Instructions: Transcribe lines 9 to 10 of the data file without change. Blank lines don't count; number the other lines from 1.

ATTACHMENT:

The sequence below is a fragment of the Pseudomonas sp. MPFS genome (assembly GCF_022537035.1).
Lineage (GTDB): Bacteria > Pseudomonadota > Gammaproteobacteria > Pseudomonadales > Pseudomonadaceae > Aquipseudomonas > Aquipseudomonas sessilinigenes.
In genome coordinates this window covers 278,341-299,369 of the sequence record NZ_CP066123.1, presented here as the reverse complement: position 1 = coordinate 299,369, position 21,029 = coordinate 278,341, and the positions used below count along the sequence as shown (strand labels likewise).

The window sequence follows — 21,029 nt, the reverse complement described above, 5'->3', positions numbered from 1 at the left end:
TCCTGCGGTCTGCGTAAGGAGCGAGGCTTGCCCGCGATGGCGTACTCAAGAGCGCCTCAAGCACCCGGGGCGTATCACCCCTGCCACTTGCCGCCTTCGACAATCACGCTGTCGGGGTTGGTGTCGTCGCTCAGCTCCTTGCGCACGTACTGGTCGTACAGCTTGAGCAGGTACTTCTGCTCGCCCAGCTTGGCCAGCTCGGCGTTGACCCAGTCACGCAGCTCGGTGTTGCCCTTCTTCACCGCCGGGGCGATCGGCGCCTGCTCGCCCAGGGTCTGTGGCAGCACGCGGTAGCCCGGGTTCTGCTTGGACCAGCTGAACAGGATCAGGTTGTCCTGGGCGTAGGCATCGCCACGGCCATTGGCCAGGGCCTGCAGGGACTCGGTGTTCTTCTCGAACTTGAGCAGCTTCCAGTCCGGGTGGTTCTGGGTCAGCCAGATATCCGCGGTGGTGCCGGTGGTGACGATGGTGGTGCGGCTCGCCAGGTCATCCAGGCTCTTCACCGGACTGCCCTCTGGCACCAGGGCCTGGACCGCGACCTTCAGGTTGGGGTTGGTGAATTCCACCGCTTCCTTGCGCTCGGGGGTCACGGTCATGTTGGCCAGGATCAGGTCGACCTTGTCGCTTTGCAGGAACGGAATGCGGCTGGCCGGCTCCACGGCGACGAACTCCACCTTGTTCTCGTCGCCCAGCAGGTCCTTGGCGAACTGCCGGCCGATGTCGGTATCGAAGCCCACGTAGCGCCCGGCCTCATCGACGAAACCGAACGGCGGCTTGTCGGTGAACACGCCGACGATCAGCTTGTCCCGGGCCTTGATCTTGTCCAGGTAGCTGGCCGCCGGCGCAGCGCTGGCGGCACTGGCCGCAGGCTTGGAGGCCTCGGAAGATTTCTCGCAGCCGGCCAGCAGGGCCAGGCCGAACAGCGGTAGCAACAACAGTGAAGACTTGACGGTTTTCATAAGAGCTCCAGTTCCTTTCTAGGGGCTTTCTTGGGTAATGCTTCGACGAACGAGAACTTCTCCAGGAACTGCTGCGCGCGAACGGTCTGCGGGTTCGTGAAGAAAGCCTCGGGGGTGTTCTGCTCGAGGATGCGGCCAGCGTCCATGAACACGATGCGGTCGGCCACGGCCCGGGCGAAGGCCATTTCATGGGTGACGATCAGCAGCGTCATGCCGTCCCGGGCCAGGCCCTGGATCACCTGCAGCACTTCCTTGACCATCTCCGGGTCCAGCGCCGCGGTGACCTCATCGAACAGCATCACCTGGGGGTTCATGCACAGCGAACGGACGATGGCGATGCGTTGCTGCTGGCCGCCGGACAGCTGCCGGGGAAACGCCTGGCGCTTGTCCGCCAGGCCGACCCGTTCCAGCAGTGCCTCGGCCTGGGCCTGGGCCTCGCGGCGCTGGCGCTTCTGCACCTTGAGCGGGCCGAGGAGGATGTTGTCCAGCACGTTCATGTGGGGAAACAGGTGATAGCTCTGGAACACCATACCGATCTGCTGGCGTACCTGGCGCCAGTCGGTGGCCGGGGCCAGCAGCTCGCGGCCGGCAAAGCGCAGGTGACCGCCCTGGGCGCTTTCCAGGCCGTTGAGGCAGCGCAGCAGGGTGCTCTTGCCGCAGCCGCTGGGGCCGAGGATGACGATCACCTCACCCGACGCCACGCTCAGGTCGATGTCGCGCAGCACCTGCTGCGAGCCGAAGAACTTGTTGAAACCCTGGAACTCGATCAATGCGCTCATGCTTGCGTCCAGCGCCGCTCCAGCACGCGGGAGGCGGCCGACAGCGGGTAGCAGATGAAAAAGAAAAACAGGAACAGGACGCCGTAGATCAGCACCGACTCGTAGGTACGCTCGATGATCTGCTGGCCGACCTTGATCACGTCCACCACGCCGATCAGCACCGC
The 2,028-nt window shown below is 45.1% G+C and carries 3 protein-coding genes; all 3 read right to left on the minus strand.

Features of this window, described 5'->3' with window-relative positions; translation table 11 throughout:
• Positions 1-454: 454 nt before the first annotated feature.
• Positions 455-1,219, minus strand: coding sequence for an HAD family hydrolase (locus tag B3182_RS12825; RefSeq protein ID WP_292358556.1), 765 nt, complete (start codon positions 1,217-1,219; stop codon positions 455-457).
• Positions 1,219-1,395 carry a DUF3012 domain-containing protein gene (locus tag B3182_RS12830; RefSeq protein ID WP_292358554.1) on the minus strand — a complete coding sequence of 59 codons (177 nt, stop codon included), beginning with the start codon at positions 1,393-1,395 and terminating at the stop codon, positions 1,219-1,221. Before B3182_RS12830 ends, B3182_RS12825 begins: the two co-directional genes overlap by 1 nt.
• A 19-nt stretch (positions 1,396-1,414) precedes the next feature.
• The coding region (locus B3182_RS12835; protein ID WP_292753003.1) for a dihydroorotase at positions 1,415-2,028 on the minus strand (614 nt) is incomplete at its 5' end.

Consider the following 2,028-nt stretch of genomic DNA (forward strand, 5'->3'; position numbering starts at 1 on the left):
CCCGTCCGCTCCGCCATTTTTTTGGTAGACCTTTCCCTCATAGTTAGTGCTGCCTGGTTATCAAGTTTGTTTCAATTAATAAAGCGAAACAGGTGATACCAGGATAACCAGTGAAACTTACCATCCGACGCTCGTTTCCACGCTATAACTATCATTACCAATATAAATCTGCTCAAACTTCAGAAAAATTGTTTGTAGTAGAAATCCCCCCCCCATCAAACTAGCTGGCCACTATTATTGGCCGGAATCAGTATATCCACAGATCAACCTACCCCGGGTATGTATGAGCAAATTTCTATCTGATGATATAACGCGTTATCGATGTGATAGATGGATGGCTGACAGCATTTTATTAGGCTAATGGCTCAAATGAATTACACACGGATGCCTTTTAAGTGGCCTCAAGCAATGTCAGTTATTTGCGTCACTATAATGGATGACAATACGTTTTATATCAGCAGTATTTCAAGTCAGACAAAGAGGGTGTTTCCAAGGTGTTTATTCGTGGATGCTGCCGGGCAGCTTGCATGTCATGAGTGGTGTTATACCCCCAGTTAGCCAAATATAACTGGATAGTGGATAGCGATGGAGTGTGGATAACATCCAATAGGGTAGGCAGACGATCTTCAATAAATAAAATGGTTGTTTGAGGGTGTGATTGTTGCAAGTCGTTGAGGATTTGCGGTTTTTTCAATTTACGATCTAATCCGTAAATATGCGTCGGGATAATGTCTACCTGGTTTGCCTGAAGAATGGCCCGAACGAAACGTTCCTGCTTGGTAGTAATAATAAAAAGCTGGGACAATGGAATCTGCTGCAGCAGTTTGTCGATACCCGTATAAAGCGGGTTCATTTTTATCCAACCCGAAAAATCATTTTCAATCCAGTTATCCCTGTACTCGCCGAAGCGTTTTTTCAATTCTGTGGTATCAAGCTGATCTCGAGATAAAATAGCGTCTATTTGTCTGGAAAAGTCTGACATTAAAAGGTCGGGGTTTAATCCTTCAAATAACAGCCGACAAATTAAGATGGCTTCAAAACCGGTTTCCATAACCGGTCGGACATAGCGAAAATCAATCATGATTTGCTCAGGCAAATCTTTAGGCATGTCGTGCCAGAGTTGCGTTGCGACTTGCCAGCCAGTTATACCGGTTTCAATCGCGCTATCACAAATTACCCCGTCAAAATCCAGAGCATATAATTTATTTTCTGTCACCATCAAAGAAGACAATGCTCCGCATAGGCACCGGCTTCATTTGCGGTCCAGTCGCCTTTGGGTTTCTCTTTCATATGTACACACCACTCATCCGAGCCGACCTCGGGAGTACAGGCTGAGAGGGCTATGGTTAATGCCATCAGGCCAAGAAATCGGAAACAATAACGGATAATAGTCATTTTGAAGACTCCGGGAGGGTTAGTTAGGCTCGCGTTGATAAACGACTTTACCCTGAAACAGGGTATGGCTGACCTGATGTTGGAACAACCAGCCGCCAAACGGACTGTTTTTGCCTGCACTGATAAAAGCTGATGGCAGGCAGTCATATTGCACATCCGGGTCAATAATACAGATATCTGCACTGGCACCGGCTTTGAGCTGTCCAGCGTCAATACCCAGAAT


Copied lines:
• Positions 455-1,219, minus strand: coding sequence for an HAD family hydrolase (locus tag B3182_RS12825; RefSeq protein ID WP_292358556.1), 765 nt, complete (start codon positions 1,217-1,219; stop codon positions 455-457).
• Positions 1,219-1,395 carry a DUF3012 domain-containing protein gene (locus tag B3182_RS12830; RefSeq protein ID WP_292358554.1) on the minus strand — a complete coding sequence of 59 codons (177 nt, stop codon included), beginning with the start codon at positions 1,393-1,395 and terminating at the stop codon, positions 1,219-1,221. Before B3182_RS12830 ends, B3182_RS12825 begins: the two co-directional genes overlap by 1 nt.